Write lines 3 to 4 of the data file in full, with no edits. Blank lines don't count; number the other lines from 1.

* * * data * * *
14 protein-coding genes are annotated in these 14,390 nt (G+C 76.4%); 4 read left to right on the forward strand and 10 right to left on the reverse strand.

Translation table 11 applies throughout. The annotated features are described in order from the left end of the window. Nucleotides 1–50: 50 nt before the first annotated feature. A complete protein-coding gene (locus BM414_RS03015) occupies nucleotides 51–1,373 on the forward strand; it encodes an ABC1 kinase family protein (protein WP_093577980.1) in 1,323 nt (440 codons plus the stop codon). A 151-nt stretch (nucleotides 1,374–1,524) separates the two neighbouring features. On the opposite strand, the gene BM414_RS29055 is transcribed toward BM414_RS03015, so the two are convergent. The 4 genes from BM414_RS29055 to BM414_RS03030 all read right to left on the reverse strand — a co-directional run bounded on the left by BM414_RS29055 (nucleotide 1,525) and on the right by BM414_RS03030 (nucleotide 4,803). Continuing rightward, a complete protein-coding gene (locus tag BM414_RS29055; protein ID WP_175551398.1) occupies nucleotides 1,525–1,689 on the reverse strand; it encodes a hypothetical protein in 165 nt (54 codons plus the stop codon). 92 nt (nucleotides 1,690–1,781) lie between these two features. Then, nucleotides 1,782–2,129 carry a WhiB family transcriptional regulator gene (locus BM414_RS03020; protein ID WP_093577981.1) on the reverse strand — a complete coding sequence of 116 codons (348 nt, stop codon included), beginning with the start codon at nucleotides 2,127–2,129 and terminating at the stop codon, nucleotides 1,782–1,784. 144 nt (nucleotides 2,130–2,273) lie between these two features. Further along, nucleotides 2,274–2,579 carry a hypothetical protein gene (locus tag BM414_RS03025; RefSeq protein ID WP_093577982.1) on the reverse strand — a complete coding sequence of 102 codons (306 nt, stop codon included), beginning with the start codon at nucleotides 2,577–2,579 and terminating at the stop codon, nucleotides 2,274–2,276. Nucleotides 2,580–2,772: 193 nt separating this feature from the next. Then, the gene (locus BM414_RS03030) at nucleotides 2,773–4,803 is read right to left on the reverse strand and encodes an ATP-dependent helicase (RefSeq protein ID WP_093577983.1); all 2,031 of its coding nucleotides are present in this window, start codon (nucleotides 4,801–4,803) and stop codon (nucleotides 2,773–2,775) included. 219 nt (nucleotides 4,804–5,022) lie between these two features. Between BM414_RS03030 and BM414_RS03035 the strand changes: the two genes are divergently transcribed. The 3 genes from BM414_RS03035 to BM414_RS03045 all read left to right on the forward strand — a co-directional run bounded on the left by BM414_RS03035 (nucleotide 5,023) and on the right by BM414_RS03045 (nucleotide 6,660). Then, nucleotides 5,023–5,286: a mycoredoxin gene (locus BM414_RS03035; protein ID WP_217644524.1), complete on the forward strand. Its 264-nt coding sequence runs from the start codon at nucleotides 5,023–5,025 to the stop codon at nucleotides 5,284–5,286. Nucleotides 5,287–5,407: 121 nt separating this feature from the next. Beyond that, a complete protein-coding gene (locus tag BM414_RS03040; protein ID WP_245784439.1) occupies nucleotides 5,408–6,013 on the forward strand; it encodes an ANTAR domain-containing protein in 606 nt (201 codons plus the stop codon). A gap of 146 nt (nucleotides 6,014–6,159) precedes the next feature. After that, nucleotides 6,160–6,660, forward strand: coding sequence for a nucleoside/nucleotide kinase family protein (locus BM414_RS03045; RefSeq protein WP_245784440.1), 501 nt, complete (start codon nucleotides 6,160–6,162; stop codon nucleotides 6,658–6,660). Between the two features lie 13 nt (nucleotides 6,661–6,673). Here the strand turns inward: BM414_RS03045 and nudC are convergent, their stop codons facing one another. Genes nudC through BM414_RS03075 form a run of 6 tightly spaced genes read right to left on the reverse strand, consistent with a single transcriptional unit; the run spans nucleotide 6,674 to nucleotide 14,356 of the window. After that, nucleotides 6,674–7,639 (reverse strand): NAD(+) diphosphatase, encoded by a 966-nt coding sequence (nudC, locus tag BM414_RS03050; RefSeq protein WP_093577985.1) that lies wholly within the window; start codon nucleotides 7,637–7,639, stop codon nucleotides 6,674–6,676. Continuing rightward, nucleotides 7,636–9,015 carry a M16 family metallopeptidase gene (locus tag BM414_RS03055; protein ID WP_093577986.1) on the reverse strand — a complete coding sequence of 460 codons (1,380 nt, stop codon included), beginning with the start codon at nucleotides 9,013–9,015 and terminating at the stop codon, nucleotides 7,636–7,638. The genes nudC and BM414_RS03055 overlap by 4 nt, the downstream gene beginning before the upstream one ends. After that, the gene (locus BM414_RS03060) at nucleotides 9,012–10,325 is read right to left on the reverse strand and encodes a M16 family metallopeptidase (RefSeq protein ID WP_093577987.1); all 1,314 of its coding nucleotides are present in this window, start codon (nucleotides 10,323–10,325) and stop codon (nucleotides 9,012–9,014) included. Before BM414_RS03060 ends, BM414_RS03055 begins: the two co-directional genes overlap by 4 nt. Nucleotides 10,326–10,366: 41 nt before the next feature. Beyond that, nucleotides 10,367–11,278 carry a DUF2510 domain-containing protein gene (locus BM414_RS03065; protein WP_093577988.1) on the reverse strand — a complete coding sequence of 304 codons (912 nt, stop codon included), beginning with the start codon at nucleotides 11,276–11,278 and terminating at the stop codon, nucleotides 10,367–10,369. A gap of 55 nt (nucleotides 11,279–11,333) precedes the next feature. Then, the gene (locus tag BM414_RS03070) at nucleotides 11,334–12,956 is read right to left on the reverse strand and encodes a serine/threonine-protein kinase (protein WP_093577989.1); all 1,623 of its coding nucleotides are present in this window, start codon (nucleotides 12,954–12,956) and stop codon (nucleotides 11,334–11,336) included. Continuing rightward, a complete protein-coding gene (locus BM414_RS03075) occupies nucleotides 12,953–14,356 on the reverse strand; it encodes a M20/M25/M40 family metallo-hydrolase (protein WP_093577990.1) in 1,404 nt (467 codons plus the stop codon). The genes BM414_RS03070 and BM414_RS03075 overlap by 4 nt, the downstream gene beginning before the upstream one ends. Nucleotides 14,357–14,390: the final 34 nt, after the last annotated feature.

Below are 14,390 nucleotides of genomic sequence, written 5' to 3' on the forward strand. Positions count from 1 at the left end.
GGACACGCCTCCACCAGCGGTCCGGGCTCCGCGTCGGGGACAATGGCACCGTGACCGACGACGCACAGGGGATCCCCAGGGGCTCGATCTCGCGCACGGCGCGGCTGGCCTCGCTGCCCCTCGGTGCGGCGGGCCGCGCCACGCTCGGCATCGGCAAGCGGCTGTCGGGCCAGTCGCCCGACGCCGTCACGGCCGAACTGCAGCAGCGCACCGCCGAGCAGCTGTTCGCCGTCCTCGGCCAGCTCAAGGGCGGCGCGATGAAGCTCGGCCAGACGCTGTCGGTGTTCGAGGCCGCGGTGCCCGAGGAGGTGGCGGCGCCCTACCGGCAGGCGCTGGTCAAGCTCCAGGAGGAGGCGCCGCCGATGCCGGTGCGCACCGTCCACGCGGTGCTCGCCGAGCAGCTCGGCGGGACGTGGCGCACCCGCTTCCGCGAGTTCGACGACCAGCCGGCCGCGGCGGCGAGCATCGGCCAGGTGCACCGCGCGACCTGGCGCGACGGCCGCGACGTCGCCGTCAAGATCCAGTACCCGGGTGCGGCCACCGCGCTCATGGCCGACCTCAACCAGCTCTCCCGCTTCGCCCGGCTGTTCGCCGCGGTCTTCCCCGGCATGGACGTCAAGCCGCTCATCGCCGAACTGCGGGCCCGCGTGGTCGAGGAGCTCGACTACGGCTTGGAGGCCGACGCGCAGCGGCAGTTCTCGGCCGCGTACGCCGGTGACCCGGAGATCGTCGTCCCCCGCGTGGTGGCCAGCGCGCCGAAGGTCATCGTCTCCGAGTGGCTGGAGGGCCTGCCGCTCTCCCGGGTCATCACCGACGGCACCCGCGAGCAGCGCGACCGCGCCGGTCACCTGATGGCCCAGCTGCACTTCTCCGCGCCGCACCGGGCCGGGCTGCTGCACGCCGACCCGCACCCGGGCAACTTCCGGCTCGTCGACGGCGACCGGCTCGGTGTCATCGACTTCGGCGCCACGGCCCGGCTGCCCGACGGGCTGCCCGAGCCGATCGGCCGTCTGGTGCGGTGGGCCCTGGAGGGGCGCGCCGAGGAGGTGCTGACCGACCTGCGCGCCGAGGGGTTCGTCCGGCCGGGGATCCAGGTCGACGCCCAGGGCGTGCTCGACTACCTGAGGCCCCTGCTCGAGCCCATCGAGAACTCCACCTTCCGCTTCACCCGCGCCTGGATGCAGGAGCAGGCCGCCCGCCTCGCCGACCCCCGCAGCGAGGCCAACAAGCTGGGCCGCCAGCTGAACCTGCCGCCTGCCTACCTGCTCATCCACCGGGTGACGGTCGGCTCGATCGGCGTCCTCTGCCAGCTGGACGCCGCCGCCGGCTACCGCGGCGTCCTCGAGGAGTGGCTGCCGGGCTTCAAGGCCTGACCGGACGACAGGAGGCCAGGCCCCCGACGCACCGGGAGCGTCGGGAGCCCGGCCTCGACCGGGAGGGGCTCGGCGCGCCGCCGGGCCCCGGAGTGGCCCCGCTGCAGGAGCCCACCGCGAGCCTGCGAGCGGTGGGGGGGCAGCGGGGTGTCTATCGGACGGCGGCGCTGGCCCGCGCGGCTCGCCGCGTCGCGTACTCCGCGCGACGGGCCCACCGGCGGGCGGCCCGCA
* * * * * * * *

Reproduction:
Below are 14,390 nucleotides of genomic sequence, written 5' to 3' on the forward strand. Positions count from 1 at the left end.
GGACACGCCTCCACCAGCGGTCCGGGCTCCGCGTCGGGGACAATGGCACCGTGACCGACGACGCACAGGGGATCCCCAGGGGCTCGATCTCGCGCACGGCGCGGCTGGCCTCGCTGCCCCTCGGTGCGGCGGGCCGCGCCACGCTCGGCATCGGCAAGCGGCTGTCGGGCCAGTCGCCCGACGCCGTCACGGCCGAACTGCAGCAGCGCACCGCCGAGCAGCTGTTCGCCGTCCTCGGCCAGCTCAAGGGCGGCGCGATGAAGCTCGGCCAGACGCTGTCGGTGTTCGAGGCCGCGGTGCCCGAGGAGGTGGCGGCGCCCTACCGGCAGGCGCTGGTCAAGCTCCAGGAGGAGGCGCCGCCGATGCCGGTGCGCACCGTCCACGCGGTGCTCGCCGAGCAGCTCGGCGGGACGTGGCGCACCCGCTTCCGCGAGTTCGACGACCAGCCGGCCGCGGCGGCGAGCATCGGCCAGGTGCACCGCGCGACCTGGCGCGACGGCCGCGACGTCGCCGTCAAGATCCAGTACCCGGGTGCGGCCACCGCGCTCATGGCCGACCTCAACCAGCTCTCCCGCTTCGCCCGGCTGTTCGCCGCGGTCTTCCCCGGCATGGACGTCAAGCCGCTCATCGCCGAACTGCGGGCCCGCGTGGTCGAGGAGCTCGACTACGGCTTGGAGGCCGACGCGCAGCGGCAGTTCTCGGCCGCGTACGCCGGTGACCCGGAGATCGTCGTCCCCCGCGTGGTGGCCAGCGCGCCGAAGGTCATCGTCTCCGAGTGGCTGGAGGGCCTGCCGCTCTCCCGGGTCATCACCGACGGCACCCGCGAGCAGCGCGACCGCGCCGGTCACCTGATGGCCCAGCTGCACTTCTCCGCGCCGCACCGGGCCGGGCTGCTGCACGCCGACCCGCACCCGGGCAACTTCCGGCTCGTCGACGGCGACCGGCTCGGTGTCATCGACTTCGGCGCCACGGCCCGGCTGCCCGACGGGCTGCCCGAGCCGATCGGCCGTCTGGTGCGGTGGGCCCTGGAGGGGCGCGCCGAGGAGGTGCTGACCGACCTGCGCGCCGAGGGGTTCGTCCGGCCGGGGATCCAGGTCGACGCCCAGGGCGTGCTCGACTACCTGAGGCCCCTGCTCGAGCCCATCGAGAACTCCACCTTCCGCTTCACCCGCGCCTGGATGCAGGAGCAGGCCGCCCGCCTCGCCGACCCCCGCAGCGAGGCCAACAAGCTGGGCCGCCAGCTGAACCTGCCGCCTGCCTACCTGCTCATCCACCGGGTGACGGTCGGCTCGATCGGCGTCCTCTGCCAGCTGGACGCCGCCGCCGGCTACCGCGGCGTCCTCGAGGAGTGGCTGCCGGGCTTCAAGGCCTGACCGGACGACAGGAGGCCAGGCCCCCGACGCACCGGGAGCGTCGGGAGCCCGGCCTCGACCGGGAGGGGCTCGGCGCGCCGCCGGGCCCCGGAGTGGCCCCGCTGCAGGAGCCCACCGCGAGCCTGCGAGCGGTGGGGGGGCAGCGGGGTGTCTATCGGACGGCGGCGCTGGCCCGCGCGGCTCGCCGCGTCGCGTACTCCGCGCGACGGGCCCACCGGCGGGCGGCCCGCA